Additionally, Brady said, Twardy gained favor by agreeing to run when the party could fit him in to one of its endorsement slots. Initially, Twardy wanted to run for Common Pleas Court last election cycle, but agreed to step aside, Brady said. This time around, he again wanted to run for Common Pleas, but settled for Municipal Court, which handles less significant cases, to help the party form its slate.
“He graciously withdrew,” Brady said. “He was supportive of the Democratic Party.”
The Working Families Party, which often supports insurgent progressive candidates running in Democratic primaries, decried the City Committee’s support for Twardy.
“Twardy is a prime example of the type of corruption we don’t want in the Philadelphia court system,” said Nicolas O’Rourke, the group’s Pennsylvania organizing director. “No evidence has shown George Twardy to be any less corrupt than he was as Haverford GOP head.”
Twardy lost reelection in 2005 amid uproar over a contentious redistricting battle and the hospital site sale but continued in his role as chair of the Haverford GOP. Two years later, a grand jury report detailed how Twardy and fellow commissioner Fred C. Moran, who was convicted on bribery charges, “circumvented any notion of an appropriate public sale process” by “secretly” giving their preferred firm information about a competitor’s purchase offer.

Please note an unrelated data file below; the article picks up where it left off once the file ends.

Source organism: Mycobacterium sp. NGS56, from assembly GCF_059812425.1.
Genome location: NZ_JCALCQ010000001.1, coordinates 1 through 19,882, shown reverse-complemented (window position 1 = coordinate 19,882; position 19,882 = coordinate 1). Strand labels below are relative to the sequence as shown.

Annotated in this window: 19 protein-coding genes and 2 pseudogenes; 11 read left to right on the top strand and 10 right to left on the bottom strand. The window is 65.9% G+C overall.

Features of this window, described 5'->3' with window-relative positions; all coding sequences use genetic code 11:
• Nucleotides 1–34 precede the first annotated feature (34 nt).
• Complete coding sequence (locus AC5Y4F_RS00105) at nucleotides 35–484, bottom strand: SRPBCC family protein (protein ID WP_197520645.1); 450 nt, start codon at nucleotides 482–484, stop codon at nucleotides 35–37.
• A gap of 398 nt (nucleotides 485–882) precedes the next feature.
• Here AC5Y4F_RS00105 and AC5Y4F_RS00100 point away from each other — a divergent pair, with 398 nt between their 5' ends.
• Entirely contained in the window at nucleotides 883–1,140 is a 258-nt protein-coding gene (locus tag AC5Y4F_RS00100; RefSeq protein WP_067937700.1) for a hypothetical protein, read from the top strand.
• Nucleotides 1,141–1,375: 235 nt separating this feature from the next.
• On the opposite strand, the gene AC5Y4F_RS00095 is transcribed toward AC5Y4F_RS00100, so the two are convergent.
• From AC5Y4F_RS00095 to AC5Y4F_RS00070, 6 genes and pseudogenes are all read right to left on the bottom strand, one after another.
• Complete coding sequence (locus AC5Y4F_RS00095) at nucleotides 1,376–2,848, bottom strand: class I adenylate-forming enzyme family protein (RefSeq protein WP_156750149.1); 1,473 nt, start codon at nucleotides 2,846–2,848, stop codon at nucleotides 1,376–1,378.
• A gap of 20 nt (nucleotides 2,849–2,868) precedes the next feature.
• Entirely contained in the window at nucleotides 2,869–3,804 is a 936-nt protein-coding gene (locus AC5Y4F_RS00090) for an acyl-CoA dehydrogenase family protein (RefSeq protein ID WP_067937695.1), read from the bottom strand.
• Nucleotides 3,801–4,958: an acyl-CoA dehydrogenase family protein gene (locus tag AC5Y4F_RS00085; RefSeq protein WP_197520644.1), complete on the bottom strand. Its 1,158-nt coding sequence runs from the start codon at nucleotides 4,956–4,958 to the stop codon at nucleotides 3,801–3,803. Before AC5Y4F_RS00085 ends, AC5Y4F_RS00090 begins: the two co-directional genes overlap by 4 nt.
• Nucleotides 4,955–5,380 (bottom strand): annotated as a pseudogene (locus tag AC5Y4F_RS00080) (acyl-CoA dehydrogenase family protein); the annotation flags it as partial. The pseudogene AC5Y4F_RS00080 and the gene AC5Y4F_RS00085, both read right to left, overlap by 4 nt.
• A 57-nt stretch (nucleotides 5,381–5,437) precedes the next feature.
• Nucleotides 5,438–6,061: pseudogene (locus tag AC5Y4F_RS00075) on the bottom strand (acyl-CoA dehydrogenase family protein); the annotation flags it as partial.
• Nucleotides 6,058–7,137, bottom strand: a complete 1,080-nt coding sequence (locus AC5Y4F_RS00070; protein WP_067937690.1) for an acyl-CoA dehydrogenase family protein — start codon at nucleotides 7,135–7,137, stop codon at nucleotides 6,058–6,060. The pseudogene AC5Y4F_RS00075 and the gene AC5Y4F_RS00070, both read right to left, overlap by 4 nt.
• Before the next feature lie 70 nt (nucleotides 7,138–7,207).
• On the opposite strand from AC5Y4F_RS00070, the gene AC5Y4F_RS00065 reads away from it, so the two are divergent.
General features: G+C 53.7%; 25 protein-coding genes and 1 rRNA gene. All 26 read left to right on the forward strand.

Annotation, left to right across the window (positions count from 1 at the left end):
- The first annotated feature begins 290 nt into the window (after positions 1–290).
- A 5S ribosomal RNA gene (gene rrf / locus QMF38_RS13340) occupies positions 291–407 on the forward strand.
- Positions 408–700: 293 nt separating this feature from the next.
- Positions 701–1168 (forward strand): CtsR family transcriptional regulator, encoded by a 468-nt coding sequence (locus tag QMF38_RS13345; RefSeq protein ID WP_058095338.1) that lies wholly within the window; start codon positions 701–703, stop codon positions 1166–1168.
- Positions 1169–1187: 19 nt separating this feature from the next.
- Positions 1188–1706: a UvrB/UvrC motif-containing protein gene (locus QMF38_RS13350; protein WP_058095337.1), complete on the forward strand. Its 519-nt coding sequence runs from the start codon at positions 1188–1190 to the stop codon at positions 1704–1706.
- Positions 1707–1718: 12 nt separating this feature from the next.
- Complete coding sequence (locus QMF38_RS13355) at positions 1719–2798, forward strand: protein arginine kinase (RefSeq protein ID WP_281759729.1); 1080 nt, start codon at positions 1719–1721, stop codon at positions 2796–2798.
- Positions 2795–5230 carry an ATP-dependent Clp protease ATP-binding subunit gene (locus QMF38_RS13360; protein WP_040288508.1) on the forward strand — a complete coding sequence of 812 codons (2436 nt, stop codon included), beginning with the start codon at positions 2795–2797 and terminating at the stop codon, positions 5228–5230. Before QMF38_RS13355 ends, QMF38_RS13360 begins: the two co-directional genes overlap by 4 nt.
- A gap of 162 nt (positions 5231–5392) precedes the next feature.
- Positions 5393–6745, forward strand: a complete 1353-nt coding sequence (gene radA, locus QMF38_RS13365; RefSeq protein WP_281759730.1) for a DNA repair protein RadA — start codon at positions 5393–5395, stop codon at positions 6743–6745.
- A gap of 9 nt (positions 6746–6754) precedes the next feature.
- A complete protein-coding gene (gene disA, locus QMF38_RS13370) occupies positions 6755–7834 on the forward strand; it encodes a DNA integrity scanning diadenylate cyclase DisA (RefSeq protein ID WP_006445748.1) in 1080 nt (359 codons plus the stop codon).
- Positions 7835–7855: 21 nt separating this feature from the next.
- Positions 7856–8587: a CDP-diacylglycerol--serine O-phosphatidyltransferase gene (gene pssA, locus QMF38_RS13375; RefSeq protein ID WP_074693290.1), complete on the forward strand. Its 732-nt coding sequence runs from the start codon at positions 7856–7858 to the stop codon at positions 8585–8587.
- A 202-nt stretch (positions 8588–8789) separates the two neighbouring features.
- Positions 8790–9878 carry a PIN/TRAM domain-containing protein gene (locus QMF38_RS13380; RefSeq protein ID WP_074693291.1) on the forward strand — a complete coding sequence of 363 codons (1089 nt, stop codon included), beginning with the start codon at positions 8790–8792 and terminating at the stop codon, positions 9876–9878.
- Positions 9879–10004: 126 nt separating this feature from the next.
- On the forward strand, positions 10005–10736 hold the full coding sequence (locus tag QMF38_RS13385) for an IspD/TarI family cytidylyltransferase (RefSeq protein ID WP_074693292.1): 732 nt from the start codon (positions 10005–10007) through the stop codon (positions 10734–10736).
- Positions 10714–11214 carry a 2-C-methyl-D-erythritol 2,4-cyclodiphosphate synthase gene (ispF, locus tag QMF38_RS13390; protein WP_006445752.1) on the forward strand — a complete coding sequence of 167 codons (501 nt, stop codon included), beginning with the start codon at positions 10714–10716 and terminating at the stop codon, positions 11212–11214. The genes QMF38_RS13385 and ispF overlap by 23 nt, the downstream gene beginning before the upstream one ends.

Twardy aggressively pursued the sale of the former state hospital site, a blight on Haverford for years, in order to fulfill a campaign promise, Bochetto said.
“He may have done it in a way that some people — particularly the opposing party, the Democrats, who are very partisan out there — thought was too aggressive, but you’ve got to remember the times that this was in. This was a burning issue,” Bochetto said of the local pressure to redevelop the site. “The whole situation has been analyzed and reanalyzed and investigated and reinvestigated, and no one has ever said that Judge Twardy did anything improper or untoward, save for perhaps there were a couple of meetings that people were critical of that should have been in public view.”
Fellow Republicans called on Twardy to resign after the bombshell report. Instead, he declined to run for reelection as chair in 2008, citing family reasons.